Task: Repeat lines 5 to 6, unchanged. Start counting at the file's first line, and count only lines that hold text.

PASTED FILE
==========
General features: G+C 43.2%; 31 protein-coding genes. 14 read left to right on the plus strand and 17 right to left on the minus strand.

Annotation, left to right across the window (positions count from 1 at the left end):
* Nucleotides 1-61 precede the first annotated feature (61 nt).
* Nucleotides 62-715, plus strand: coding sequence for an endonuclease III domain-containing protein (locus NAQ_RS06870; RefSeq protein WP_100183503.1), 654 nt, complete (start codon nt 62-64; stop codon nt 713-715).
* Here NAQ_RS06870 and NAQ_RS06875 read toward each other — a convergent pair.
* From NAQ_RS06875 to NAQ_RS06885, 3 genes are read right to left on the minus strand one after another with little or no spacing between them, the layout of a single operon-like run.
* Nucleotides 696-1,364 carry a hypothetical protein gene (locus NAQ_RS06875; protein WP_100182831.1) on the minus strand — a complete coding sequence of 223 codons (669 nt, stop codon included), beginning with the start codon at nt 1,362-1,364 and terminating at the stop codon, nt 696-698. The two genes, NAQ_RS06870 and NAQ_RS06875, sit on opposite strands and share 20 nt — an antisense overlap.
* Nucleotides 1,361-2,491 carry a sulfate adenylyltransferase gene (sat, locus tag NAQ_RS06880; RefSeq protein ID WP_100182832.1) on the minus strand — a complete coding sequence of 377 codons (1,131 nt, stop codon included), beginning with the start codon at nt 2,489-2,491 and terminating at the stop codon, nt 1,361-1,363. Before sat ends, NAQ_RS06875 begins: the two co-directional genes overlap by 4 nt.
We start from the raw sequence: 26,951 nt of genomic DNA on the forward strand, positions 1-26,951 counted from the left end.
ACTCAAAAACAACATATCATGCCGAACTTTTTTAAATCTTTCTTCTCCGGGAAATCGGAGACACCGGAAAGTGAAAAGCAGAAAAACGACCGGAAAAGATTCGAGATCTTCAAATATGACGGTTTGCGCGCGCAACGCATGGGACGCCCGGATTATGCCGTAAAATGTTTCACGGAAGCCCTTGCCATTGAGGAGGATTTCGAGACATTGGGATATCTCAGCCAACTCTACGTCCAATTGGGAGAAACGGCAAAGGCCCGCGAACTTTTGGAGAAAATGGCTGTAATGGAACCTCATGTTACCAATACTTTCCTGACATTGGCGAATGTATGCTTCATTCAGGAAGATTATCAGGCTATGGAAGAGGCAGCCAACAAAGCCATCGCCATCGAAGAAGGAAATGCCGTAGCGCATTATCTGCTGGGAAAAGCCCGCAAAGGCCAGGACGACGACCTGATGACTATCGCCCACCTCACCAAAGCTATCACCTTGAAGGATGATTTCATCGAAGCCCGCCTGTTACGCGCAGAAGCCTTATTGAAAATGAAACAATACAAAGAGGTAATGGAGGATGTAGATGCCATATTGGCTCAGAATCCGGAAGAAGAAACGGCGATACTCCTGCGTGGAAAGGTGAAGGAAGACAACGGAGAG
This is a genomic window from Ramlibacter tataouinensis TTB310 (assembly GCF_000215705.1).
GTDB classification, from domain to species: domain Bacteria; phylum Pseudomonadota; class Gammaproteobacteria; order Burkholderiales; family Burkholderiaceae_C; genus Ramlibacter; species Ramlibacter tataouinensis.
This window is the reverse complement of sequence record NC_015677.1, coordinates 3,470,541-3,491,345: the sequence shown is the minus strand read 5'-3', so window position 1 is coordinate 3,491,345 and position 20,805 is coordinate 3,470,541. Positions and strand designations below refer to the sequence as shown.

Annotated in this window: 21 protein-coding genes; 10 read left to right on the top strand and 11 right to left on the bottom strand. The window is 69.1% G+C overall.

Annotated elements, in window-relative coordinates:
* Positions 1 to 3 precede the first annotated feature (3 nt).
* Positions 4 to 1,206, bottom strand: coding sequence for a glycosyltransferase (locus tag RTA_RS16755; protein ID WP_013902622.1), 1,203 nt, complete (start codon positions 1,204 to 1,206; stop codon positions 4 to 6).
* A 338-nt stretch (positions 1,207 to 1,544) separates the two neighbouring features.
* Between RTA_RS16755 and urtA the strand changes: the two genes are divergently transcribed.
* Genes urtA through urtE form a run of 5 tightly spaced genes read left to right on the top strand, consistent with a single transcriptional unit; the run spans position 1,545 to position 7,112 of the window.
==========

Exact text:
* Here NAQ_RS06870 and NAQ_RS06875 read toward each other — a convergent pair.
* From NAQ_RS06875 to NAQ_RS06885, 3 genes are read right to left on the minus strand one after another with little or no spacing between them, the layout of a single operon-like run.